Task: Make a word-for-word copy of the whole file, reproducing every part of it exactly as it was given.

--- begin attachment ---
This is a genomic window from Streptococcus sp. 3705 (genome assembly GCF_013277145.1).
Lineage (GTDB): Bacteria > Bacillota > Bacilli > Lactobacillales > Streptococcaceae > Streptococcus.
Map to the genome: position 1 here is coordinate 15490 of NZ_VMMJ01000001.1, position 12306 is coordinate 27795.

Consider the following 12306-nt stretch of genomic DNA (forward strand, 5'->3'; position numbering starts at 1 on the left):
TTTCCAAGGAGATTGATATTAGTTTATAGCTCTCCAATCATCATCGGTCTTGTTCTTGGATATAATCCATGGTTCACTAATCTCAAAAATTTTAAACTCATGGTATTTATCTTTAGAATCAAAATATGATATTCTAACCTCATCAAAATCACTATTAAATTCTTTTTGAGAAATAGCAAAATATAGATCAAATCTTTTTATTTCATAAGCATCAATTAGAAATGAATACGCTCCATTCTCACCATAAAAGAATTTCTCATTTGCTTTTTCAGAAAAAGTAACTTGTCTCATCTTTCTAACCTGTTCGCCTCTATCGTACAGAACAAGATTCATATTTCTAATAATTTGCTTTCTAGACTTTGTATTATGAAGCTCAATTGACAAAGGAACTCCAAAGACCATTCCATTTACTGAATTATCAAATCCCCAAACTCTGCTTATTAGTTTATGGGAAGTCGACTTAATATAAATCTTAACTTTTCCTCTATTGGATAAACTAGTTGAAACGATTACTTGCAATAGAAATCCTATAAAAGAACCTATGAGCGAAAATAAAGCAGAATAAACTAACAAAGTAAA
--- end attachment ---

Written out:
This is a genomic window from Streptococcus sp. 3705 (genome assembly GCF_013277145.1).
Lineage (GTDB): Bacteria > Bacillota > Bacilli > Lactobacillales > Streptococcaceae > Streptococcus.
Map to the genome: position 1 here is coordinate 15490 of NZ_VMMJ01000001.1, position 12306 is coordinate 27795.

Consider the following 12306-nt stretch of genomic DNA (forward strand, 5'->3'; position numbering starts at 1 on the left):
TTTCCAAGGAGATTGATATTAGTTTATAGCTCTCCAATCATCATCGGTCTTGTTCTTGGATATAATCCATGGTTCACTAATCTCAAAAATTTTAAACTCATGGTATTTATCTTTAGAATCAAAATATGATATTCTAACCTCATCAAAATCACTATTAAATTCTTTTTGAGAAATAGCAAAATATAGATCAAATCTTTTTATTTCATAAGCATCAATTAGAAATGAATACGCTCCATTCTCACCATAAAAGAATTTCTCATTTGCTTTTTCAGAAAAAGTAACTTGTCTCATCTTTCTAACCTGTTCGCCTCTATCGTACAGAACAAGATTCATATTTCTAATAATTTGCTTTCTAGACTTTGTATTATGAAGCTCAATTGACAAAGGAACTCCAAAGACCATTCCATTTACTGAATTATCAAATCCCCAAACTCTGCTTATTAGTTTATGGGAAGTCGACTTAATATAAATCTTAACTTTTCCTCTATTGGATAAACTAGTTGAAACGATTACTTGCAATAGAAATCCTATAAAAGAACCTATGAGCGAAAATAAAGCAGAATAAACTAACAAAGTAAA